Past, Present, and Future of the Student Health Clinic
By Matthew Peinado
Walla Walla University offers a broad range of services to improve the overall well-being of their students. Counseling, mentors for freshmen, and the student development center are all free resources provided by the University. In past years, the school has also offered a medical clinic for students. This clinic would triage students who felt ill, had concussions, or other medical conditions that would not require an emergency room. Douglas Tilstra, vice president of student life, and David Iwasa, assistant vice president and dean of students, gave insight to the past, present, and future of the student clinic.
“The Walla Walla University clinic is nonexistent,” said Tilstra. 
The University has run a clinic in various forms for several years. Most recently, the clinic was run in partnership with Providence Saint Mary’s hospital. The partnership lasted from around 2017 to part-way through 2021 when Providence made the decision to not renew their yearly contract. “Last May, we were notified that they would no longer continue the partnership,” said Tilstra. 
The University attempted to get specific answers as to why Providence chose not to renew their contract, but to no avail. Tilstra surmised, “We think that with the way COVID-19 hit businesses so hard that many had to rethink their business models, so did the hospital.” 
When The Collegian tried to contact Providence about the reason for not re-upping their contract with the University, no one was available to comment.
Tilstra wanted it to be clear that there are no hard feelings towards Providence for choosing to leave the University clinic. “Our candor should not be interpreted as trying to throw them under the bus. We are not interested in straining our relationship with our only medical partner in town. The fact that they made a decision to no longer serve us was frustrating… but we hold no ill will,” he said. 
Iwasa added, “They were very nice to work with. I think even the staff felt badly that the decision to leave had to be made. I think it was one of those tough budgetary decisions… That’s very much the impression I got from Providence.” 
While it may be easy to get sidetracked by the unfortunate reality of the clinic’s past and present, Tilstra and Iwasa were both optimistic about its future.
WWU is in the process of negotiating a contract for the clinic with Columbia County System, a hospital in Dayton, Washington. “Our contracts have gone to the attorneys… it’s just waiting for some final tweaking of the contract to get it signed… We expect to have a very similar arrangement with Columbia County health as we did with Providence,” said Tilstra. 
Tilstra and Iwasa both believe that this new partnership will be better for students in numerous ways. While Providence’s clinic was only open during business hours, Columbia County is trying to find student-friendly hours. This could look like opening the clinic at one in the afternoon and closing at eight or nine in the evening.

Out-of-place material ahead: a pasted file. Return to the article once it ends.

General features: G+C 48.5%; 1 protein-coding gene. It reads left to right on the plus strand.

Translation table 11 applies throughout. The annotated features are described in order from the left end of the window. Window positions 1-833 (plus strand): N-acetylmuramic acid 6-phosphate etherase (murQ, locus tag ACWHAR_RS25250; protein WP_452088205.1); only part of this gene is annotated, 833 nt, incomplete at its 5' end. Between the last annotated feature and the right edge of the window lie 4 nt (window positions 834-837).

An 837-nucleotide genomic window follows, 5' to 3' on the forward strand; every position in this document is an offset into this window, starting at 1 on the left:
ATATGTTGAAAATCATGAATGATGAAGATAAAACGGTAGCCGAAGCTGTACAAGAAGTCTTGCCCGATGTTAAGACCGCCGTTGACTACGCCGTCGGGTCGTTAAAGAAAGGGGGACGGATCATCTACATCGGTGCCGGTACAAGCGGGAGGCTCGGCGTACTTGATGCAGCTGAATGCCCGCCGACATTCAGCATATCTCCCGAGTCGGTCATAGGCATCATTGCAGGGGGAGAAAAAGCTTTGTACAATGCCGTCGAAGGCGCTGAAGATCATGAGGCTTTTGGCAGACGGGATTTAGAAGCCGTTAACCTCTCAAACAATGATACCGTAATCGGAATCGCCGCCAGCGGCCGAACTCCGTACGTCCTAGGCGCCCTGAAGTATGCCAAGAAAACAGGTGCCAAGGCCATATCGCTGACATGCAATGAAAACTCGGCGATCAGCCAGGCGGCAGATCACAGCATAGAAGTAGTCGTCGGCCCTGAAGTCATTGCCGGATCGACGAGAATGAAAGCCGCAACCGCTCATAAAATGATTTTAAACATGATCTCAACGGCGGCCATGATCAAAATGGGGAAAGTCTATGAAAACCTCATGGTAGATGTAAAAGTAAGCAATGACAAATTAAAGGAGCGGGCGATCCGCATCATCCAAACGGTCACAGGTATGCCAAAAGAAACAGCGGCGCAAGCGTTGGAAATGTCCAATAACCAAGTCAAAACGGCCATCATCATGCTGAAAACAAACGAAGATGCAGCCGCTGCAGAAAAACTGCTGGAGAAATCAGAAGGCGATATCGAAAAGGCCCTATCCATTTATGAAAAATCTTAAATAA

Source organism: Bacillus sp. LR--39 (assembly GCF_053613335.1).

Columbia County has mentioned Sunday evening hours as well, though that will largely depend on who Columbia County hires to work in the clinic and their availability.
Although none of this is finalized yet, something Tilstra and Iwasa both loved was how Columbia County Health has been consciously looking for ways to make the clinic better for students. “These are ideas they [Columbia County Health] brought up… those were really refreshing conversations to have,” said Tilstra. 
When the clinic is back to being fully operational, Columbia County will make sure there is coordination between the mental health counselors, the clinic, and students who need mental health prescriptions.
Columbia County will also be providing more assistance to the school in COVID-19 protocols, testing, and information. While the Providence-run clinic did assist the school with COVID-19 measures, Tilstra says that there will be improvements with Columbia County.
The clinic will be equipped and able to help walk-in students with nonemergency medical dilemmas as well. With the current state of the pandemic, walk-ins must be preceded by a COVID-19 screening.
Something imperative for students to know is that they must have health insurance. In cases of emergency, they will be treated without insurance, but will end up with a much larger bill. For every student’s own financial well-being, have insurance and be sure it is up to date.
Students should also know that the mental health clinic is separate from the medical clinic. The mental health clinic is open and fully operational. If you are in need of counseling or other mental health resources, please contact them at (509) 527-2147.
1. Interview with Douglas Tilstra and David Iwasa, 10/15/21.
My name is Matthew Peinado. I’m from Portland Oregon and graduated from Portland Adventist Academy. I am an advocate for social and economic justice for all people and I hope that comes through in my writing. I am currently majoring in strategic communications and psychology with the hopes of going to law school after graduation. If any of you feel that you have a story The Collegian needs to share, don’t hesitate to reach me at firstname.lastname@example.org or my personal number, (360) 869-3431.